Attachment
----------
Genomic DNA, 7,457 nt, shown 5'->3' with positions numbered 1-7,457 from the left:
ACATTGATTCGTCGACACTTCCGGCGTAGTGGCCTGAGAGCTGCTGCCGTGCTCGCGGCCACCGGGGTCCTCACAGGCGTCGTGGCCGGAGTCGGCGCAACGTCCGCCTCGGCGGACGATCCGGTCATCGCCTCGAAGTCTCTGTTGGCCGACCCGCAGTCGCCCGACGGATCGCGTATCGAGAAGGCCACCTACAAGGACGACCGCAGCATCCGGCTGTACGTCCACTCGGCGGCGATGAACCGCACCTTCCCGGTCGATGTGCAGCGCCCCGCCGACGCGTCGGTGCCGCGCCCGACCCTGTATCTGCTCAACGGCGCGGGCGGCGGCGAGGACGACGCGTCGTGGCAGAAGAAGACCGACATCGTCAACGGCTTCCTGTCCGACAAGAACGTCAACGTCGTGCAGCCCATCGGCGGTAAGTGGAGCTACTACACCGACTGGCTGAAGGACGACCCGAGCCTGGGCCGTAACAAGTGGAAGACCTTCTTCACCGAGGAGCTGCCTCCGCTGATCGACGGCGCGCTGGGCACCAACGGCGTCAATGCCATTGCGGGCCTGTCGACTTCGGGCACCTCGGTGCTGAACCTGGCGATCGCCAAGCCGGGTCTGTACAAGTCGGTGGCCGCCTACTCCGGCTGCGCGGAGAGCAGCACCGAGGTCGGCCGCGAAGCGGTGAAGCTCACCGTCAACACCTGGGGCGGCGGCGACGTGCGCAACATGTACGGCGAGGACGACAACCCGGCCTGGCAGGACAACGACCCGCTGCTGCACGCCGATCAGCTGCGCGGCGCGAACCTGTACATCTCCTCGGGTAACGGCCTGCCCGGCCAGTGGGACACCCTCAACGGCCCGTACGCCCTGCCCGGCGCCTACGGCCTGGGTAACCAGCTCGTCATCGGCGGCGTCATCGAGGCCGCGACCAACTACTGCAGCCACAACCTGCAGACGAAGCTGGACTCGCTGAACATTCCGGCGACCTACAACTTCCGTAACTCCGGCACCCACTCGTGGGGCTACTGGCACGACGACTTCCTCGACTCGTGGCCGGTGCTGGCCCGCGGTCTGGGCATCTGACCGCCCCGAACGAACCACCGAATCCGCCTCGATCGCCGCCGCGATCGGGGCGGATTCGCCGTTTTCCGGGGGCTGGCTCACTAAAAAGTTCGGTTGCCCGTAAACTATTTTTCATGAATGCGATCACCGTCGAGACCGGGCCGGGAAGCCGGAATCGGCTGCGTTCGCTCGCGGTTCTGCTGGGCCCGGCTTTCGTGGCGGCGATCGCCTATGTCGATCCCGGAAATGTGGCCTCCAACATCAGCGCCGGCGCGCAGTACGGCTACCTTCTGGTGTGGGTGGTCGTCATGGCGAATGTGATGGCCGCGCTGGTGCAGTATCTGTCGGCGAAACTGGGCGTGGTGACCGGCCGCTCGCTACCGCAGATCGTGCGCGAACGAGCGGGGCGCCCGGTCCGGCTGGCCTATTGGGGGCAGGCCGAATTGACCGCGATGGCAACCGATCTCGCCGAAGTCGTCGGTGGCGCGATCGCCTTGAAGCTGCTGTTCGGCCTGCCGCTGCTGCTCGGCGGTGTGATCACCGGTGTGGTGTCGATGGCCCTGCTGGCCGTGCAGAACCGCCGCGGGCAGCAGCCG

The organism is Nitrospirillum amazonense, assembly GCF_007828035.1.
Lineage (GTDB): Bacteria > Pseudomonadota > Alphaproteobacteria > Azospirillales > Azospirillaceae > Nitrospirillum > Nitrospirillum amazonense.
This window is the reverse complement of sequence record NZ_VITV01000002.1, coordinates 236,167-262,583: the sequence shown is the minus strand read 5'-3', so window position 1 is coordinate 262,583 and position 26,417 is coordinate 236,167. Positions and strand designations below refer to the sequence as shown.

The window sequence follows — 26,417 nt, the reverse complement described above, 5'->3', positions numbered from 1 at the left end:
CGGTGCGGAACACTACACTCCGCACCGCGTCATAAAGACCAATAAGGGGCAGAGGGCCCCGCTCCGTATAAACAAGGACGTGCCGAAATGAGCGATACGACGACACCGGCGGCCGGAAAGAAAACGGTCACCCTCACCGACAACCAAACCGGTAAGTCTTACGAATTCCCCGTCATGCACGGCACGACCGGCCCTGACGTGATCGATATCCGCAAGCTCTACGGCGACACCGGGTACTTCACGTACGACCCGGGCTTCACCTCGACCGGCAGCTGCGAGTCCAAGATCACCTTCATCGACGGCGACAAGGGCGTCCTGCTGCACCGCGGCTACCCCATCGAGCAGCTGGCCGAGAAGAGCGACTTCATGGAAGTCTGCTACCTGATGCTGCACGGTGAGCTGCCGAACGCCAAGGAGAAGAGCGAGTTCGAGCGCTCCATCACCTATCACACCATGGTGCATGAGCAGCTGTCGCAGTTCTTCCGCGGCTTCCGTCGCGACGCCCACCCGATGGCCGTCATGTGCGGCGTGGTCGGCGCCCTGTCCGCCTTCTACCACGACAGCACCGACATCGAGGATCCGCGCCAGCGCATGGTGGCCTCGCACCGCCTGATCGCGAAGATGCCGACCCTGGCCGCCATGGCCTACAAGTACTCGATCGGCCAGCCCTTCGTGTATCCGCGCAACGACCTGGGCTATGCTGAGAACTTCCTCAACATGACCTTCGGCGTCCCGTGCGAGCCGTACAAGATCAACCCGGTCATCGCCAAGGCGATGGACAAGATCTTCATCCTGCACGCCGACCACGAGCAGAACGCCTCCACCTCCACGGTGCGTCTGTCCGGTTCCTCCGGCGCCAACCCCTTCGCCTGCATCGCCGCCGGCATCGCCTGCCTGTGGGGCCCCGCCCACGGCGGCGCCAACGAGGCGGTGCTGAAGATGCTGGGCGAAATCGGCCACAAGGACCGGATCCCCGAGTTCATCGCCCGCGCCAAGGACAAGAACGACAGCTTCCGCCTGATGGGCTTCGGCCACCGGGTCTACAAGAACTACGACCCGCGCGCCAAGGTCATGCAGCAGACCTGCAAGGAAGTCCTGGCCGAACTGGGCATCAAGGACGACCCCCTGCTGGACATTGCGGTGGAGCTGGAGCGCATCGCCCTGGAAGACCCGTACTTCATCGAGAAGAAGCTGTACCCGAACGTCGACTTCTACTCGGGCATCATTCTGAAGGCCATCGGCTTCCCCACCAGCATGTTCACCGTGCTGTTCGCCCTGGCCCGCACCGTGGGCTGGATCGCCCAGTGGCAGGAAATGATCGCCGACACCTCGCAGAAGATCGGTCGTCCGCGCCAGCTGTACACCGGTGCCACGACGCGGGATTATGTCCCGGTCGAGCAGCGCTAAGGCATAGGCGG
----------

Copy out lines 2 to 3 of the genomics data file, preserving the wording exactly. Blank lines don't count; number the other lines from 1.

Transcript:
ACATTGATTCGTCGACACTTCCGGCGTAGTGGCCTGAGAGCTGCTGCCGTGCTCGCGGCCACCGGGGTCCTCACAGGCGTCGTGGCCGGAGTCGGCGCAACGTCCGCCTCGGCGGACGATCCGGTCATCGCCTCGAAGTCTCTGTTGGCCGACCCGCAGTCGCCCGACGGATCGCGTATCGAGAAGGCCACCTACAAGGACGACCGCAGCATCCGGCTGTACGTCCACTCGGCGGCGATGAACCGCACCTTCCCGGTCGATGTGCAGCGCCCCGCCGACGCGTCGGTGCCGCGCCCGACCCTGTATCTGCTCAACGGCGCGGGCGGCGGCGAGGACGACGCGTCGTGGCAGAAGAAGACCGACATCGTCAACGGCTTCCTGTCCGACAAGAACGTCAACGTCGTGCAGCCCATCGGCGGTAAGTGGAGCTACTACACCGACTGGCTGAAGGACGACCCGAGCCTGGGCCGTAACAAGTGGAAGACCTTCTTCACCGAGGAGCTGCCTCCGCTGATCGACGGCGCGCTGGGCACCAACGGCGTCAATGCCATTGCGGGCCTGTCGACTTCGGGCACCTCGGTGCTGAACCTGGCGATCGCCAAGCCGGGTCTGTACAAGTCGGTGGCCGCCTACTCCGGCTGCGCGGAGAGCAGCACCGAGGTCGGCCGCGAAGCGGTGAAGCTCACCGTCAACACCTGGGGCGGCGGCGACGTGCGCAACATGTACGGCGAGGACGACAACCCGGCCTGGCAGGACAACGACCCGCTGCTGCACGCCGATCAGCTGCGCGGCGCGAACCTGTACATCTCCTCGGGTAACGGCCTGCCCGGCCAGTGGGACACCCTCAACGGCCCGTACGCCCTGCCCGGCGCCTACGGCCTGGGTAACCAGCTCGTCATCGGCGGCGTCATCGAGGCCGCGACCAACTACTGCAGCCACAACCTGCAGACGAAGCTGGACTCGCTGAACATTCCGGCGACCTACAACTTCCGTAACTCCGGCACCCACTCGTGGGGCTACTGGCACGACGACTTCCTCGACTCGTGGCCGGTGCTGGCCCGCGGTCTGGGCATCTGACCGCCCCGAACGAACCACCGAATCCGCCTCGATCGCCGCCGCGATCGGGGCGGATTCGCCGTTTTCCGGGGGCTGGCTCACTAAAAAGTTCGGTTGCCCGTAAACTATTTTTCATGAATGCGATCACCGTCGAGACCGGGCCGGGAAGCCGGAATCGGCTGCGTTCGCTCGCGGTTCTGCTGGGCCCGGCTTTCGTGGCGGCGATCGCCTATGTCGATCCCGGAAATGTGGCCTCCAACATCAGCGCCGGCGCGCAGTACGGCTACCTTCTGGTGTGGGTGGTCGTCATGGCGAATGTGATGGCCGCGCTGGTGCAGTATCTGTCGGCGAAACTGGGCGTGGTGACCGGCCGCTCGCTACCGCAGATCGTGCGCGAACGAGCGGGGCGCCCGGTCCGGCTGGCCTATTGGGGGCAGGCCGAATTGACCGCGATGGCAACCGATCTCGCCGAAGTCGTCGGTGGCGCGATCGCCTTGAAGCTGCTGTTCGGCCTGCCGCTGCTGCTCGGCGGTGTGATCACCGGTGTGGTGTCGATGGCCCTGCTGGCCGTGCAGAACCGCCGCGGGCAGCAGCCG

The organism is Nitrospirillum amazonense, assembly GCF_007828035.1.